Also, select a subscription, a resource group and the location. Click "OK" to continue.
- In the "Environment Configuration" tab, enter an SSH public key or a password to connect to the server. Select the data and VM size. Click "OK".
- In the "Summary" tab, verify the chosen settings. Click "OK" to proceed.
You can download the solution template and parameters by clicking the link beside the "OK" button.
The Azure Marketplace will now begin spinning up the new server. A notification will appear indicating the current status. The process usually takes a few minutes. Once the template has been provisioned, you will see a notification and the new instances and related resources will appear in the "Resource groups" section of the Microsoft Azure management console.
Notice that the resource group includes 4 virtual machines in total since 3 slaves servers were selected at deployment time:
Access the Jenkins dashboard
To access the Jenkins dashboard, it is necessary to retrieve the public IP address of the deployment and have the application username and password in hand. Follow these instructions to start using your Jenkins deployment:
- Navigate to the "Resource groups" section of the Microsoft Azure management console. From the resulting list, select on the resource group associated with your deployment. You will see a list of all the resources that have been deployed.
- Select the "Public IP address" resource as shown below:
- From the resulting screen, copy the DNS name. As you can see in the image below, the public IP address of the deployment matches the public IP address of the master node (virtual machine 0).
- Browse to the virtual machine, by entering the server IP address directly into your browser's address bar. You should see the Jenkins login page.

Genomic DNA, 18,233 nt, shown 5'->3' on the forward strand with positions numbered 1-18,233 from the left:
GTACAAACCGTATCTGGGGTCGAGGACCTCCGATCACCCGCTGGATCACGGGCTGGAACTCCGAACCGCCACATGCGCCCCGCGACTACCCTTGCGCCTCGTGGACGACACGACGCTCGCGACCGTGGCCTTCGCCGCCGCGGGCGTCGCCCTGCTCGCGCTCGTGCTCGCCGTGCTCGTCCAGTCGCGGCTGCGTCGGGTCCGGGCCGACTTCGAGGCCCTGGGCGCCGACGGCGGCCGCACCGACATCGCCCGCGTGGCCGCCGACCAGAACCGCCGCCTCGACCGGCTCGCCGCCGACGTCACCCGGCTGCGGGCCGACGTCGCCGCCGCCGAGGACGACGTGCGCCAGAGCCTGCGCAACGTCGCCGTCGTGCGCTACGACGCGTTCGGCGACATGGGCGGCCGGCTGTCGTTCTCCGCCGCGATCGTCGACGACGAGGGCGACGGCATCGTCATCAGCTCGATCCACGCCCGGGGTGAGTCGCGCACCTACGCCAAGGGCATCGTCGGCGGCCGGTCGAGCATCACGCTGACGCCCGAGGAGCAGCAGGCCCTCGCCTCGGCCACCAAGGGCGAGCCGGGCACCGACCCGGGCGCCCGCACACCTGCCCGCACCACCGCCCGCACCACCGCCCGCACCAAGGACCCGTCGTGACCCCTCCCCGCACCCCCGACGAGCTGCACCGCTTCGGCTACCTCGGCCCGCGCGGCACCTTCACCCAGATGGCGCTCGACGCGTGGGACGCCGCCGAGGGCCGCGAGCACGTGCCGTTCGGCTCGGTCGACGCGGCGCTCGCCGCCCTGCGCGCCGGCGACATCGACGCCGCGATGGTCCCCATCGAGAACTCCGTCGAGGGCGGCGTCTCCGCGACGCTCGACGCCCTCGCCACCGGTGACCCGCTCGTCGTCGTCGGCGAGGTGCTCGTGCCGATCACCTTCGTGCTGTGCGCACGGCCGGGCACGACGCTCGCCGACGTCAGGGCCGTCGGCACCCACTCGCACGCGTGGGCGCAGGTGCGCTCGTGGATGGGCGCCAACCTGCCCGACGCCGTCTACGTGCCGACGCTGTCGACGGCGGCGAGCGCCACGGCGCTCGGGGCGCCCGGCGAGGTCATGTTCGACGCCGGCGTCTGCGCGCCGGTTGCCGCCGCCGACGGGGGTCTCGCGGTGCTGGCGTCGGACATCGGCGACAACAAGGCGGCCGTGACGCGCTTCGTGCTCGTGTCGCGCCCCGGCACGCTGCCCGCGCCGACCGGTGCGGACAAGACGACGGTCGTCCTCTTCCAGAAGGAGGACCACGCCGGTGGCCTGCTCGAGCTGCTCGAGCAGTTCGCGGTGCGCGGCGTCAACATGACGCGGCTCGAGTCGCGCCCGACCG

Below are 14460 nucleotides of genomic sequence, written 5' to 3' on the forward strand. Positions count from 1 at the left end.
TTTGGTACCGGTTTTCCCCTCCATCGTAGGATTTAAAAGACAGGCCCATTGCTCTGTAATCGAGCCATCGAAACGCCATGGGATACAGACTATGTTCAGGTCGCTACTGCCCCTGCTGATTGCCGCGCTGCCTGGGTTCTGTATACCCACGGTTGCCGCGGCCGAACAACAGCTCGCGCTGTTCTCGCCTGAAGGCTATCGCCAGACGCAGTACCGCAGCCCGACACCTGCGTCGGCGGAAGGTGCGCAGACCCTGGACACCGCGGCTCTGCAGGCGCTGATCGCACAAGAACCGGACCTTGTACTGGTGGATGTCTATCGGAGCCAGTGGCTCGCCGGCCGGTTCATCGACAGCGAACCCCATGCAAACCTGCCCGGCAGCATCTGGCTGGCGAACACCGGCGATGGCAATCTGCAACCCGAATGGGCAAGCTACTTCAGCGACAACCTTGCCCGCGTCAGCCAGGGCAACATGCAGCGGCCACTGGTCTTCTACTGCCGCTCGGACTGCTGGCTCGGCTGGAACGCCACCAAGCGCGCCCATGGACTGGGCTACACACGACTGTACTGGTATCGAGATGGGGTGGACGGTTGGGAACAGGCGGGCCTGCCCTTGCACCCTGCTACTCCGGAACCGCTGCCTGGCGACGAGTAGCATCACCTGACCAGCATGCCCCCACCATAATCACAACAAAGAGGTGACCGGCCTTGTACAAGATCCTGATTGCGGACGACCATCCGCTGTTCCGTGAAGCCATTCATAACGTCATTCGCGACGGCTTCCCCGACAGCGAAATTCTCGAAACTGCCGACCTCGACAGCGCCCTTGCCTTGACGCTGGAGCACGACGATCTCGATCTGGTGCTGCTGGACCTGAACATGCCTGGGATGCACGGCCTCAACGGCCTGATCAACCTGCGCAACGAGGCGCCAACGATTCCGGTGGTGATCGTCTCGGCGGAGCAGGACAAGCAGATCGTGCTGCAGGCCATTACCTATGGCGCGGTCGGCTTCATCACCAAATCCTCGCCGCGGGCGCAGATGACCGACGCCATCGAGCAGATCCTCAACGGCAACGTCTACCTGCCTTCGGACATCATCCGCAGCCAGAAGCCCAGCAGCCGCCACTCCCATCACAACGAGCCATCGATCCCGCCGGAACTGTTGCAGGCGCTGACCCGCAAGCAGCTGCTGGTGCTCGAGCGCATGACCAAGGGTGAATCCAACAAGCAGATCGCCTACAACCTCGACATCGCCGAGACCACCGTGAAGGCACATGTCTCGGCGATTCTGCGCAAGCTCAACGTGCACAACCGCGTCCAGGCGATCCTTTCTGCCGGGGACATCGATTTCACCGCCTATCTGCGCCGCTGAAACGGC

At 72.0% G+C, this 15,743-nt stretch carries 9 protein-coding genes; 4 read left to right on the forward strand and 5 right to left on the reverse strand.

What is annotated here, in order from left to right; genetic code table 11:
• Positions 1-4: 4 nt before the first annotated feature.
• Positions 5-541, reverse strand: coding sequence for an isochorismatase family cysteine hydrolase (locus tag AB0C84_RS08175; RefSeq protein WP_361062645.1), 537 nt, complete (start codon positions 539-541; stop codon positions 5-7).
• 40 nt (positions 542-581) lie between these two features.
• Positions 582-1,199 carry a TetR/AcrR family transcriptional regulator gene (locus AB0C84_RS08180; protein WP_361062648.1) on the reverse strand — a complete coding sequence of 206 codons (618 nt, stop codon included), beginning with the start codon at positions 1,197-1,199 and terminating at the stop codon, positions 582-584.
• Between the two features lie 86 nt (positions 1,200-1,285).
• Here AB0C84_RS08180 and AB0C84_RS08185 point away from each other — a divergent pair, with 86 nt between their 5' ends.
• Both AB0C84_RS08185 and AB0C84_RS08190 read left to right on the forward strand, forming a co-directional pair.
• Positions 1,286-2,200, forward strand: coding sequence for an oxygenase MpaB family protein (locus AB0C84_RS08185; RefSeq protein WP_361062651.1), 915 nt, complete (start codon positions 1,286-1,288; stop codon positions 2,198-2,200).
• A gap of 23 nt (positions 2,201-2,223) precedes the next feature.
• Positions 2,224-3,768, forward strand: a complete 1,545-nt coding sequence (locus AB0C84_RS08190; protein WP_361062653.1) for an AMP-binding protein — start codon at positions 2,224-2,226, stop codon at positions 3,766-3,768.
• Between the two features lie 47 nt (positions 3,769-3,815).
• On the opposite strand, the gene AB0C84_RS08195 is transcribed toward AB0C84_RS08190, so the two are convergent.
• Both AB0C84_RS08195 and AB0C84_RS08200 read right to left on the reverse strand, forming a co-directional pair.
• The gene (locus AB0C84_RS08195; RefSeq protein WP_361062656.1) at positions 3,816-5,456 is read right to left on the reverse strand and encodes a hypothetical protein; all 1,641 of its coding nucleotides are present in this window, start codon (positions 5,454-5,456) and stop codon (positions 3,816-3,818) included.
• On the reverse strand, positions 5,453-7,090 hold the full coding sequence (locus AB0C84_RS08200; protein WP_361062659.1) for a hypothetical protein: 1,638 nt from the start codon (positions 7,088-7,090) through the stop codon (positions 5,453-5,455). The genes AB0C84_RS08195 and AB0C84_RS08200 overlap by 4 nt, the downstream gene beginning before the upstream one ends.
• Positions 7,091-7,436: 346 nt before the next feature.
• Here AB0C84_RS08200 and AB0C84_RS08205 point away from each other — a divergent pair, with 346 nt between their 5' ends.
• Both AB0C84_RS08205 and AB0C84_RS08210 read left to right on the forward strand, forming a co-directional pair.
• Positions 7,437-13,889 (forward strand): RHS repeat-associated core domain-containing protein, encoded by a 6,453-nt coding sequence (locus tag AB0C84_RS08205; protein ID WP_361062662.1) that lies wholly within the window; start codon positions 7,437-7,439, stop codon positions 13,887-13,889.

- Enter the username (user) and the password you specified at deployment time:
Congratulations! You have successfully deployed a Jenkins cluster on Azure. Keep reading to learn how to execute your first job in Jenkins.
Execute your first Jenkins job
A "job", in Jenkins terminology is the set of runnable tasks that are controlled by Jenkins while a "build" is the term used to refer to the result of running those tasks in a project.
The Jenkins dashboard is the central location for all your interactions with Jenkins. It has controls for creating and running builds, checking build outputs, managing credentials, and much more.
Once you access the dashboard, you will find an intermediate screen for installing a recommended set of additional plugins and restarting Jenkins. It is not mandatory to do this for this guide, but it may be useful for other projects. To skip this step, close the window and then click "Start using Jenkins":
If you decide to install all suggested plugins, you will be prompted to confirm the Jenkins URL. Then, click "Save and Finish". On the resulting screen, click "Restart" to finish the Jenkins setup. Refresh the page to avoid unexpected issues during the loading process.
You can now create and build a project.
Create and build a sample project
- In the Jenkins dashboard, click the "New item" link on the left-side menu:
- In the resulting screen, enter a name for your project and select "Freestyle Project" as the project type. Click "OK" to proceed:
- Navigate to the "Build Triggers" tab and add a build step by selecting the "Execute shell" option:
In the resulting "Command" box, enter a shell command that displays output. See an example below. Click "Save" to save the changes: